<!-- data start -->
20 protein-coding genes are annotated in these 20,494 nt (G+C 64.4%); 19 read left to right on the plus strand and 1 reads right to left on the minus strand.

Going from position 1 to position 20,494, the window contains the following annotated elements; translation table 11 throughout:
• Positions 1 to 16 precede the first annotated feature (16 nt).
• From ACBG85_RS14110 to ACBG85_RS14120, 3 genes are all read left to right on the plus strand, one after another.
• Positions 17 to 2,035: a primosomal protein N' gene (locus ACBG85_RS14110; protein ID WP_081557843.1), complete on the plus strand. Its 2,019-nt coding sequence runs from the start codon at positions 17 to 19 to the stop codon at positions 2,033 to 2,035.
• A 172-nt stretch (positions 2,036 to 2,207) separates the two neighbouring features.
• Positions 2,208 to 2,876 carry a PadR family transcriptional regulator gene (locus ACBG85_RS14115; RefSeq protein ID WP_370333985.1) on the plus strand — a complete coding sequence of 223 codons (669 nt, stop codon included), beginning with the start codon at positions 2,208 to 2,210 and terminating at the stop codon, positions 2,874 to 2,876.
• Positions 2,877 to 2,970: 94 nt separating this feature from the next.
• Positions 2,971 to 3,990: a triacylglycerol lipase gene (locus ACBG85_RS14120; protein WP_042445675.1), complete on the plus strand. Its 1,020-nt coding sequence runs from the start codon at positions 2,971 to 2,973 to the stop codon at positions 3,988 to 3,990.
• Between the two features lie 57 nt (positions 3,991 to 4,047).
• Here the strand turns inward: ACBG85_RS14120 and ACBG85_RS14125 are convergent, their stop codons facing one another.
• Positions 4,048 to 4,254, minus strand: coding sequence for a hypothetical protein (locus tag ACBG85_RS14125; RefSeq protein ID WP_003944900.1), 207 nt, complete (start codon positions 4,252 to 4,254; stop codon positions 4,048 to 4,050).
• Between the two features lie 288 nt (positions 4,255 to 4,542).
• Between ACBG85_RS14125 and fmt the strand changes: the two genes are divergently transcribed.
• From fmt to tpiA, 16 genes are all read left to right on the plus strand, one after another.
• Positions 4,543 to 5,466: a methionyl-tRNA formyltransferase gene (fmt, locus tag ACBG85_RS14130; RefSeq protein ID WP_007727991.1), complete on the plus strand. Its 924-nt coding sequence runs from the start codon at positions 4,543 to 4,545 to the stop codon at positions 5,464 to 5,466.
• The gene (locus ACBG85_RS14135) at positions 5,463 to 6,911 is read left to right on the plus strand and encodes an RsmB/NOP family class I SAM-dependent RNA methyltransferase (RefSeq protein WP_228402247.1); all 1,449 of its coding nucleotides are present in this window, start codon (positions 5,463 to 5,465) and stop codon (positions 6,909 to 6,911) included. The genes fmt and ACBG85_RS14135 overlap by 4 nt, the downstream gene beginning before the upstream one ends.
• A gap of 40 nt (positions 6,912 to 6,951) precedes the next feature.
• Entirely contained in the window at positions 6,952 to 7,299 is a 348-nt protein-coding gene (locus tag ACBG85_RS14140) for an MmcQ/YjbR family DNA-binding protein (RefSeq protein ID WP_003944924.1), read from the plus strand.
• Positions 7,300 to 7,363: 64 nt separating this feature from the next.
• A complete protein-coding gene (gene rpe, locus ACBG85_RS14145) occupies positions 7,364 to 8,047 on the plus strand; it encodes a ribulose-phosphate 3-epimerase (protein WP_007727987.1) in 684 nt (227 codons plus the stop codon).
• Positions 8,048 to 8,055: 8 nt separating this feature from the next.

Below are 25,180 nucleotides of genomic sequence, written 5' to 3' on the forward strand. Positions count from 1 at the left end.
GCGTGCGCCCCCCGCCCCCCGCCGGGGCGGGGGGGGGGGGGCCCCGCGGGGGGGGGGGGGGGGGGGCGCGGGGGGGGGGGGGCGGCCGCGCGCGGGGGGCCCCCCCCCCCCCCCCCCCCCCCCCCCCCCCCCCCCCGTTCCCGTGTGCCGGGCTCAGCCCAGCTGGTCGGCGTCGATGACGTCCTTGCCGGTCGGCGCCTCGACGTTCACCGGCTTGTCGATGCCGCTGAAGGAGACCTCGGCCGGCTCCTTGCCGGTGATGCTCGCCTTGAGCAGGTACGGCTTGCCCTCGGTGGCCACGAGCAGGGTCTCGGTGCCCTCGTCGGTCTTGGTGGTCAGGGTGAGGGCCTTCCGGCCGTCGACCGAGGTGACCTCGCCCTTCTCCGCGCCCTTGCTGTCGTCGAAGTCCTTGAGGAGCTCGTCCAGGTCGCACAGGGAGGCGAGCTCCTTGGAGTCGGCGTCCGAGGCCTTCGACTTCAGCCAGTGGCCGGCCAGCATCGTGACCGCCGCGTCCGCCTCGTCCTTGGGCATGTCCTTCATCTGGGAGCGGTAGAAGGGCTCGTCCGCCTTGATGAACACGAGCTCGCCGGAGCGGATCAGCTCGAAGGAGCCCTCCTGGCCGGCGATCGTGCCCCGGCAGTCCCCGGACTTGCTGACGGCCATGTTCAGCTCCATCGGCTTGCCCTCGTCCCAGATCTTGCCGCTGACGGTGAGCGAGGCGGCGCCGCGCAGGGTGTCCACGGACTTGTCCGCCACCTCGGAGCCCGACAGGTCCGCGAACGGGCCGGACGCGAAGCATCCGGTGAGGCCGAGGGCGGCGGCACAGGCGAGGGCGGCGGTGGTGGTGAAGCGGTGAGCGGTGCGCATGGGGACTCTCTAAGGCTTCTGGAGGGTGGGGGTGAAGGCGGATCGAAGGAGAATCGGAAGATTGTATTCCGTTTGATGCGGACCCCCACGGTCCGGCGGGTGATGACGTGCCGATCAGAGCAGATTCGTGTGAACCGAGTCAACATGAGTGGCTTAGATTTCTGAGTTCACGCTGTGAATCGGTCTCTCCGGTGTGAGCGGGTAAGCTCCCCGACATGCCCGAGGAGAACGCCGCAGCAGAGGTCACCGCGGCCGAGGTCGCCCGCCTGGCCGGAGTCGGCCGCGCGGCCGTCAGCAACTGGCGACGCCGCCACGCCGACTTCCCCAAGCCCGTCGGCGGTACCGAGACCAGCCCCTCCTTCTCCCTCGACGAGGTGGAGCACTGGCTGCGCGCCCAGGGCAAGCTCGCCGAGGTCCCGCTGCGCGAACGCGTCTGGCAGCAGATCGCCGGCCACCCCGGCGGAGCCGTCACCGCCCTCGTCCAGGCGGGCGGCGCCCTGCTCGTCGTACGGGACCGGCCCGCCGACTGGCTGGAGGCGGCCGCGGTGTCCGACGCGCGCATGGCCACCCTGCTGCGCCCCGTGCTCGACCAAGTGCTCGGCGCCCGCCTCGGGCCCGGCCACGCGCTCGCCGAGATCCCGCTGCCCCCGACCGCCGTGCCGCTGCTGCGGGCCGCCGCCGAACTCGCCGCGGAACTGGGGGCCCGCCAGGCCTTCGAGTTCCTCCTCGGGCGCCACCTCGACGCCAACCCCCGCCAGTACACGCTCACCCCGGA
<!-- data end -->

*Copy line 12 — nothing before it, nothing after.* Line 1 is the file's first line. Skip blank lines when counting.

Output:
• Positions 4,048 to 4,254, minus strand: coding sequence for a hypothetical protein (locus tag ACBG85_RS14125; RefSeq protein ID WP_003944900.1), 207 nt, complete (start codon positions 4,252 to 4,254; stop codon positions 4,048 to 4,050).